46Tokyo University of Agriculture and Technology, Tokyo
47Toyama National College of Maritime Technology, Toyama
48University of Tsukuba, Tsukuba
49Utkal University, Bhubaneswer
50Virginia Polytechnic Institute and State University, Blacksburg, Virginia 24061
51Yokkaichi University, Yokkaichi
52Yonsei University, Seoul
(Received 20 December 2002; published 26 March 2003)
We report the measurement of the charmed baryonic decayBB0!
cpp with a branching fraction of 2:190:56
5 and a statistical significance of 5:8. The errors are statistical,
systematic, and the error of thec !pK decay branching fraction. This is the first observation
of a two-body baryonicBdecay. The analysis is based on78:2 fb1of data accumulated at the4S
resonance with the Belle detector at the KEKB asymmetricee collider.
DOI: 10.1103/PhysRevLett.90.121802 PACS numbers: 13.25.Hw, 14.20.Lq
Although the four- and three-body baryonicBdecays
cpp andB!cpp are experimentally
well established [1,2], there has been, until now, no re-ported observation of any two-body mode, such asBB0 !
cpp. In a previous Belle analysis, based on a29:1 fb1
data sample , we obtained the following branching fractions for four-, three- and two-body decays:
1:171:982:87 10 4;
cpp<0:31104 90%confidence level:
The measured branching fractions decrease rapidly with decreasing decay multiplicity. This suppression of lower multiplicity decays is a key issue in the understanding of the mechanism behind charmed baryonicBdecays.
There are several different theoretical calculations for the BB0 !
cpp branching fraction, based on a diquark
model , a QCD sum rule model , and pole models
[5,6]. They differ by an order of magnitude. Thus, a measurement of the two-body decayBB0!
branch-ing fraction would distbranch-inguish between these different theoretical approaches and provide important insight into the underlying physics.
In this Letter we report the first observation of the two-body decay BB0 !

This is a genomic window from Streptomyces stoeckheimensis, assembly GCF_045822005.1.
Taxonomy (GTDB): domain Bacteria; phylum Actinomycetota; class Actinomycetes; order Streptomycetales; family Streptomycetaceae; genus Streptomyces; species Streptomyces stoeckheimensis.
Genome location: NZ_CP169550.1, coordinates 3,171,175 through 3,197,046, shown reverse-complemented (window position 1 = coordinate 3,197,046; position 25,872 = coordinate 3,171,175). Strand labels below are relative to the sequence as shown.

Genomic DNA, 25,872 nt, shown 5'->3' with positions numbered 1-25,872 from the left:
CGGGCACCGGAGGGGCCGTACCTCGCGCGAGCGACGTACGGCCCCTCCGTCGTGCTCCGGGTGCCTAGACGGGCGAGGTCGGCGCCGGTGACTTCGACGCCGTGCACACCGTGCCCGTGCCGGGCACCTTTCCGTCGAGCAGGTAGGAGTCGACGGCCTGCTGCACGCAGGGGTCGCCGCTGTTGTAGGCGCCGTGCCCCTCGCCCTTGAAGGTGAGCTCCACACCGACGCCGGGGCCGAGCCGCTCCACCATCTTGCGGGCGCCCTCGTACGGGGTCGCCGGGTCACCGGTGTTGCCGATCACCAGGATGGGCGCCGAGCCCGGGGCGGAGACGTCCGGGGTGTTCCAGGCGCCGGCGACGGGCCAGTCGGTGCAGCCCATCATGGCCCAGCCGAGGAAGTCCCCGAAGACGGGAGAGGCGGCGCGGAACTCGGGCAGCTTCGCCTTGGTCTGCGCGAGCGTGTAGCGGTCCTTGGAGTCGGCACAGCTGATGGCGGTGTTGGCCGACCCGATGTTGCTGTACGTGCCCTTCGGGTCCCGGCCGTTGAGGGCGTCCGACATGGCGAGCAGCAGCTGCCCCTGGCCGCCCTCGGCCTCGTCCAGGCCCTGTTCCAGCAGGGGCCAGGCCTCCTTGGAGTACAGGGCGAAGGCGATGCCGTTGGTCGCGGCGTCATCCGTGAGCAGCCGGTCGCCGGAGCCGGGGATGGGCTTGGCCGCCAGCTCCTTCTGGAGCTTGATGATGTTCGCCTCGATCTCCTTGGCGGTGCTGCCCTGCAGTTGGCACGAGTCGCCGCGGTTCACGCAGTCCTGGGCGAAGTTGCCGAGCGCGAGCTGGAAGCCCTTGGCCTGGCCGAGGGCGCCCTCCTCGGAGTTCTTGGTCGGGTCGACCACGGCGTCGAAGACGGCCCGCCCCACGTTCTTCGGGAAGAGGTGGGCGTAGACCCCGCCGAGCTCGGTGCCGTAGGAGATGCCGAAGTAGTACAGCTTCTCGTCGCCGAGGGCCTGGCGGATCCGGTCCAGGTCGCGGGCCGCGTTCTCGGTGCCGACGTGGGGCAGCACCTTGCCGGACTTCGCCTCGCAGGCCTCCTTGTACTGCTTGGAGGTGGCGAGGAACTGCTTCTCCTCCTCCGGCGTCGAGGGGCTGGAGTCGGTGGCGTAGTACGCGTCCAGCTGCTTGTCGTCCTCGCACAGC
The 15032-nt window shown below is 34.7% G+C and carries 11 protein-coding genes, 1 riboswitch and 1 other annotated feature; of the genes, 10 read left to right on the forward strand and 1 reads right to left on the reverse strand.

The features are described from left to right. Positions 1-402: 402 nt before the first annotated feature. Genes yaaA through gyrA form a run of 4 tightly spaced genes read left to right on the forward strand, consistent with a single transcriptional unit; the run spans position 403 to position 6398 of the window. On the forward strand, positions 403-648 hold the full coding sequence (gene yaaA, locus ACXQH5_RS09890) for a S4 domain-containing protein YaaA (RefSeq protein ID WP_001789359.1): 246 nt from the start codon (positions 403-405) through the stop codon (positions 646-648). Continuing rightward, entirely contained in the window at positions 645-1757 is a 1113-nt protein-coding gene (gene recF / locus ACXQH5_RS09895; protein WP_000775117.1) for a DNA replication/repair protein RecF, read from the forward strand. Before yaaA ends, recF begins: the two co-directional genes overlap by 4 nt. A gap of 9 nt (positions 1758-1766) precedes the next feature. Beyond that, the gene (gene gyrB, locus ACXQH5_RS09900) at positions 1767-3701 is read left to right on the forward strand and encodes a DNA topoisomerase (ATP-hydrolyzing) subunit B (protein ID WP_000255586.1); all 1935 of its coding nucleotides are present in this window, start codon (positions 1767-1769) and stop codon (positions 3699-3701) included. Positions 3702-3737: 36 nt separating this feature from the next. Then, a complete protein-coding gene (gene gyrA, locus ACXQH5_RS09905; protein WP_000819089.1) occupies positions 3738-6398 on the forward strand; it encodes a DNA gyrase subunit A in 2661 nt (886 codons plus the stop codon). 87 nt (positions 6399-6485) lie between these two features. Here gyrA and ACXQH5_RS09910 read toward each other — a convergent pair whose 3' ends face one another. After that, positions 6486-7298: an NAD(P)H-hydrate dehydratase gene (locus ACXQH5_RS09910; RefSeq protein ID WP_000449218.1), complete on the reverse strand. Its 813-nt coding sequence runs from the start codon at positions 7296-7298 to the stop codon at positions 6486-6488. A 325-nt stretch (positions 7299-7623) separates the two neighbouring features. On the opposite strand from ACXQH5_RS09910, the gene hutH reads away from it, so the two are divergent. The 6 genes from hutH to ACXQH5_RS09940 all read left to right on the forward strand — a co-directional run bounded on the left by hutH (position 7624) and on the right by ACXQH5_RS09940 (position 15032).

cpp. The analysis is based on a data
sample of78:2 fb1 accumulated at the4Sresonance with the Belle detector at the KEKB 8 GeVeon 3.5 GeV
e asymmetric collider.
The Belle detector is a large-solid-angle magnetic spectrometer that consists of a three-layer silicon vertex detector (SVD), a 50-layer cylindrical drift chamber (CDC), a mosaic of aerogel threshold Cˇ erenkov counters (ACC), a barrel-like array of time-of-flight scintillation counters (TOF), and an array of CsI(Tl) crystals (ECL) located inside a superconducting solenoidal coil that pro-vides a 1.5 T magnetic field. An iron flux return located outside the coil is instrumented to detect muons andKL
We detect thec via the c !pK decay chan-nel. Inclusion of charge conjugate states is implicit unless otherwise stated. The particle identification (PID) infor-mation from the CDC, ACC, and TOF is used to construct likelihood functionsLp,LK, andLfor the proton, kaon, and pion assignment for all charged tracks, respectively. Likelihood ratiosLRA=B LA=LALBare required
to be greater than 0.6 to identify a particle fromc decay
as typeA, whereBdenotes the other two possible assign-ments among kaon, pion, or proton. In order to maintain high efficiency for the high momentum prompt antiproton that comes directly from the primaryBB0meson decay, we rely more heavily on the kinematic reconstruction and loosen the PID requirement to LRA=B>0:2, which improves the efficiency by a factor of about 20%. Electron and muon candidates are removed if their com-bined likelihood ratios from the ECL, CDC, and KLM information are greater than 0.95. A c candidate is selected if the invariant mass MpK is within 0:010 GeV=c2 (2:5) of the2:285 GeV=c2 c mass. A
c mass constrained fit is carried out at the
recon-structedc decay vertex to remove background
includ-ing secondary particles fromorKSdecay. The BB0 !
cpp events are identified by their energy
difference E PEi Ebeam, and the beam-energy
constrained mass Mbc
pi2, where Ebeam
is the beam energy, andpp~iiandEiare the three-momenta and energies of theBmeson decay products, all defined in the center-of-mass system of theeecollision. We select events with Mbc >5:20 GeV=c2 and jEj<0:20 GeV.
The prompt antiproton track and the virtual c track are required to form a commonBmass constrained decay vertex. To suppress continuum background, we impose requirements on event-shape variables. We require jcosthrj<0:80, wherethris the angle between the thrust